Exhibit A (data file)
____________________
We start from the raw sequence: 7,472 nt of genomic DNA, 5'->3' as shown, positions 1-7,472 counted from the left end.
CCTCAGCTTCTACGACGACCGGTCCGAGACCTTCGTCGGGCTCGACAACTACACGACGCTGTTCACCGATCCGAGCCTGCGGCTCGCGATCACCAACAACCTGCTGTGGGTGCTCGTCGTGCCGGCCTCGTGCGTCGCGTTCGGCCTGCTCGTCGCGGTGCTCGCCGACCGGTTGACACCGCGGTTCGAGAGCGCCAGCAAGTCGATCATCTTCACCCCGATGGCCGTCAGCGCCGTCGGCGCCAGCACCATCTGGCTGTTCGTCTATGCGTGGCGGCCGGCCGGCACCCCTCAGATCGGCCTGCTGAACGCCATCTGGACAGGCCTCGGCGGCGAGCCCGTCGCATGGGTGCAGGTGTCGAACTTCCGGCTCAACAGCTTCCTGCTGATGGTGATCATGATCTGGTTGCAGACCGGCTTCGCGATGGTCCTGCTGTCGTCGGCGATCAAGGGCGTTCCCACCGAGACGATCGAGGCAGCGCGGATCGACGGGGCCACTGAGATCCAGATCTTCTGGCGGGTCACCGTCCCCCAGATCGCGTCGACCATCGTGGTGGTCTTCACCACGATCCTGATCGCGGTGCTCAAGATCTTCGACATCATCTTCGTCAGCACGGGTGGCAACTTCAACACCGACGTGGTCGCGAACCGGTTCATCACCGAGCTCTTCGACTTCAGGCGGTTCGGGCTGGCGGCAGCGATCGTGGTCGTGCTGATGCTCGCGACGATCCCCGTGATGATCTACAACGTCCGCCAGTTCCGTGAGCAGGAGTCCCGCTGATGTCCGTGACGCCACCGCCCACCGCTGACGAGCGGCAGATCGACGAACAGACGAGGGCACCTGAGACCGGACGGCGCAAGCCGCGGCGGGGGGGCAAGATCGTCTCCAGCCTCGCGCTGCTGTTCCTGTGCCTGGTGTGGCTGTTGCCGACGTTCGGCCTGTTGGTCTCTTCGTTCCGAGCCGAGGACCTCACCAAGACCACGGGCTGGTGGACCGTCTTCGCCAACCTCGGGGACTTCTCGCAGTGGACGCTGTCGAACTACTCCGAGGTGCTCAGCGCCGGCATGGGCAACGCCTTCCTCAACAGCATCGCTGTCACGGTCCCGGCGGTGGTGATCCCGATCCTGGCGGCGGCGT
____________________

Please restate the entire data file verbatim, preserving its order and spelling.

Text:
We start from the raw sequence: 7,472 nt of genomic DNA, 5'->3' as shown, positions 1-7,472 counted from the left end.
CCTCAGCTTCTACGACGACCGGTCCGAGACCTTCGTCGGGCTCGACAACTACACGACGCTGTTCACCGATCCGAGCCTGCGGCTCGCGATCACCAACAACCTGCTGTGGGTGCTCGTCGTGCCGGCCTCGTGCGTCGCGTTCGGCCTGCTCGTCGCGGTGCTCGCCGACCGGTTGACACCGCGGTTCGAGAGCGCCAGCAAGTCGATCATCTTCACCCCGATGGCCGTCAGCGCCGTCGGCGCCAGCACCATCTGGCTGTTCGTCTATGCGTGGCGGCCGGCCGGCACCCCTCAGATCGGCCTGCTGAACGCCATCTGGACAGGCCTCGGCGGCGAGCCCGTCGCATGGGTGCAGGTGTCGAACTTCCGGCTCAACAGCTTCCTGCTGATGGTGATCATGATCTGGTTGCAGACCGGCTTCGCGATGGTCCTGCTGTCGTCGGCGATCAAGGGCGTTCCCACCGAGACGATCGAGGCAGCGCGGATCGACGGGGCCACTGAGATCCAGATCTTCTGGCGGGTCACCGTCCCCCAGATCGCGTCGACCATCGTGGTGGTCTTCACCACGATCCTGATCGCGGTGCTCAAGATCTTCGACATCATCTTCGTCAGCACGGGTGGCAACTTCAACACCGACGTGGTCGCGAACCGGTTCATCACCGAGCTCTTCGACTTCAGGCGGTTCGGGCTGGCGGCAGCGATCGTGGTCGTGCTGATGCTCGCGACGATCCCCGTGATGATCTACAACGTCCGCCAGTTCCGTGAGCAGGAGTCCCGCTGATGTCCGTGACGCCACCGCCCACCGCTGACGAGCGGCAGATCGACGAACAGACGAGGGCACCTGAGACCGGACGGCGCAAGCCGCGGCGGGGGGGCAAGATCGTCTCCAGCCTCGCGCTGCTGTTCCTGTGCCTGGTGTGGCTGTTGCCGACGTTCGGCCTGTTGGTCTCTTCGTTCCGAGCCGAGGACCTCACCAAGACCACGGGCTGGTGGACCGTCTTCGCCAACCTCGGGGACTTCTCGCAGTGGACGCTGTCGAACTACTCCGAGGTGCTCAGCGCCGGCATGGGCAACGCCTTCCTCAACAGCATCGCTGTCACGGTCCCGGCGGTGGTGATCCCGATCCTGGCGGCGGCGT